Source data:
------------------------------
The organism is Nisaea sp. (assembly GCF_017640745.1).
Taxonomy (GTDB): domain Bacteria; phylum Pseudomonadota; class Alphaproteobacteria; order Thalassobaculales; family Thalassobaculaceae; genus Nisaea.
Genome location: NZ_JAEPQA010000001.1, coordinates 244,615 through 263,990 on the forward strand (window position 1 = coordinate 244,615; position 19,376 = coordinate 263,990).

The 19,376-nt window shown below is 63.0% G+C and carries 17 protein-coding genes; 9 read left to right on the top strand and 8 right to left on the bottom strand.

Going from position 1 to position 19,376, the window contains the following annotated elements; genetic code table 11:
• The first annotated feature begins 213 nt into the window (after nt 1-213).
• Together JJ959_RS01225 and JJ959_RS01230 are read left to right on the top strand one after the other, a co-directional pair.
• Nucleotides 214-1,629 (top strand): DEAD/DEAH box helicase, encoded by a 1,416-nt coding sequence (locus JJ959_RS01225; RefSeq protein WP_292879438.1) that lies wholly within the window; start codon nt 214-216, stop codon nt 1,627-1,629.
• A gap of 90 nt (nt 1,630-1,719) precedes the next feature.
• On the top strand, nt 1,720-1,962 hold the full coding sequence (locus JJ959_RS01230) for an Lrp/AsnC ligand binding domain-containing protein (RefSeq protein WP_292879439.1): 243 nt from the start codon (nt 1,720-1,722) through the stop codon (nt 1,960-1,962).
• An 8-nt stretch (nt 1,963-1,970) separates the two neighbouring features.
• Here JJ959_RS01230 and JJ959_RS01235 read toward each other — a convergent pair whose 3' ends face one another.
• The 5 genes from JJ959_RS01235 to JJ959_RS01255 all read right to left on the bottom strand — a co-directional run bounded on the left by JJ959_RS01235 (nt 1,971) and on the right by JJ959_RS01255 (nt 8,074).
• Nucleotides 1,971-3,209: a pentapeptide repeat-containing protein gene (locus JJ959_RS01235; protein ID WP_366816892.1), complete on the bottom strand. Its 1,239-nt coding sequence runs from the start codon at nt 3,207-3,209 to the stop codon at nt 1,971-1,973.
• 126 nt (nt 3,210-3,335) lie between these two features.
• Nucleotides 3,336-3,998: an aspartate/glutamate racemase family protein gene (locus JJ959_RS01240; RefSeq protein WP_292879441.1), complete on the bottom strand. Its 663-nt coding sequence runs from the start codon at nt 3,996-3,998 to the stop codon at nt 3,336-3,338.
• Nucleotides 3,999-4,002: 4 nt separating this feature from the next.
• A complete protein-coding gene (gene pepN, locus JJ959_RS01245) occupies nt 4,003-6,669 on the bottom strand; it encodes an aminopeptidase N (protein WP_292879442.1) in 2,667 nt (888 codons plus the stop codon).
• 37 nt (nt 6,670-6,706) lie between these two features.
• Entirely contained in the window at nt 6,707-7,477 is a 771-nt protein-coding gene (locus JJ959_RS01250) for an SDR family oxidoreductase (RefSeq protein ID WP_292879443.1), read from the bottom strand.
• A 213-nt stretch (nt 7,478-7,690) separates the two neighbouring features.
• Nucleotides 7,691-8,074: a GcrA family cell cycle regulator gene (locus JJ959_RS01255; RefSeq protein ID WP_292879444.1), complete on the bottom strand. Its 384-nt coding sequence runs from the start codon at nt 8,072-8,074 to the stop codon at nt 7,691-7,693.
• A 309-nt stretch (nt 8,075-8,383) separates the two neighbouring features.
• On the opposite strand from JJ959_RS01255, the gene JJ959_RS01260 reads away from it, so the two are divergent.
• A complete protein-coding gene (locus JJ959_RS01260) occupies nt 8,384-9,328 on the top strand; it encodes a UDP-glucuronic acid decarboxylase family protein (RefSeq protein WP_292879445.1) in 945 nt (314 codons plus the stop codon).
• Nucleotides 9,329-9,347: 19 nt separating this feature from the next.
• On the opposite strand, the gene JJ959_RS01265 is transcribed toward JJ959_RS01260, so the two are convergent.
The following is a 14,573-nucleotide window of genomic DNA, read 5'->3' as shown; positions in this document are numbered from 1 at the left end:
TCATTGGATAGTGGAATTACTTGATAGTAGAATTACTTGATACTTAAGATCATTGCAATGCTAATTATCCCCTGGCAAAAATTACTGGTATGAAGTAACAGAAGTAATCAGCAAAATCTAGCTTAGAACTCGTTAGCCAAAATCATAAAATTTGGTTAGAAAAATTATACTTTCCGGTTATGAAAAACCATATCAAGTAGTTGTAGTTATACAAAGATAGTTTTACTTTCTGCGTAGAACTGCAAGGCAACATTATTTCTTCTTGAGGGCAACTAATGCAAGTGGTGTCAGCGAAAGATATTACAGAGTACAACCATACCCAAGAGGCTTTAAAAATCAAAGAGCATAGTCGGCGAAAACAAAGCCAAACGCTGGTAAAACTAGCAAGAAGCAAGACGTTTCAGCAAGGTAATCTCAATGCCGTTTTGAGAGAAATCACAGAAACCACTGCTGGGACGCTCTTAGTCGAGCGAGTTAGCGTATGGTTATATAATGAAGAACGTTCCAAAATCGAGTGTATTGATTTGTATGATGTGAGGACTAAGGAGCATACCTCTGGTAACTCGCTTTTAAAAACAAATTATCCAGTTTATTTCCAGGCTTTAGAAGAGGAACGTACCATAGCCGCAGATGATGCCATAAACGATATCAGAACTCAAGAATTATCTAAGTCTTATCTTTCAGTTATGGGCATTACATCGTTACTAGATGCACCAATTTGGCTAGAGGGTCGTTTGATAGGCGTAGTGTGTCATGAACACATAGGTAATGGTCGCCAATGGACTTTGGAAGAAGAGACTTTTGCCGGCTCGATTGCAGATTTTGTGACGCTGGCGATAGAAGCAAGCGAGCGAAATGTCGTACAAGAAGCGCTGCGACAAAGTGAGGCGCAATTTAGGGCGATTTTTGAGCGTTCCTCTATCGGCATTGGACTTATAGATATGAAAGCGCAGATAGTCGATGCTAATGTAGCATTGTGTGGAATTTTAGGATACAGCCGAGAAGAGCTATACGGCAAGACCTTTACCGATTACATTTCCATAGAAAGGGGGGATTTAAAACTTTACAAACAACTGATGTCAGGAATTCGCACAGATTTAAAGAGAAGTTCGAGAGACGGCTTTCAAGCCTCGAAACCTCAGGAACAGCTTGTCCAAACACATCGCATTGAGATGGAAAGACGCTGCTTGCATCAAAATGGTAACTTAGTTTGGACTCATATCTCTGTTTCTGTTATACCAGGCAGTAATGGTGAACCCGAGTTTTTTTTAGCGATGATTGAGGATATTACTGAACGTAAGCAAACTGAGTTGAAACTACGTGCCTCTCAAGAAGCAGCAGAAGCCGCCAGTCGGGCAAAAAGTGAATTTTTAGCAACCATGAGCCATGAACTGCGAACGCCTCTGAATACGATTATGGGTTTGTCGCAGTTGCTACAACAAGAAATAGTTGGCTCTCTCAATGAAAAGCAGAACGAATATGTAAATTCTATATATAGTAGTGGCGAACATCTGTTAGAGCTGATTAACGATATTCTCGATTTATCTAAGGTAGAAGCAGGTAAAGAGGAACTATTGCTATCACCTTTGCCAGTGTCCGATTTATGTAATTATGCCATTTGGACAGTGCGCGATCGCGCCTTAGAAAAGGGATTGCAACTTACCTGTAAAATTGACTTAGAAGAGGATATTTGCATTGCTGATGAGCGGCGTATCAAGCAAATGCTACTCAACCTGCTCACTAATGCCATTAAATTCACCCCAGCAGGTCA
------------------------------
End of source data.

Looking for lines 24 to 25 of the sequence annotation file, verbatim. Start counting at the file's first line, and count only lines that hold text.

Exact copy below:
• On the opposite strand from JJ959_RS01255, the gene JJ959_RS01260 reads away from it, so the two are divergent.
• A complete protein-coding gene (locus JJ959_RS01260) occupies nt 8,384-9,328 on the top strand; it encodes a UDP-glucuronic acid decarboxylase family protein (RefSeq protein WP_292879445.1) in 945 nt (314 codons plus the stop codon).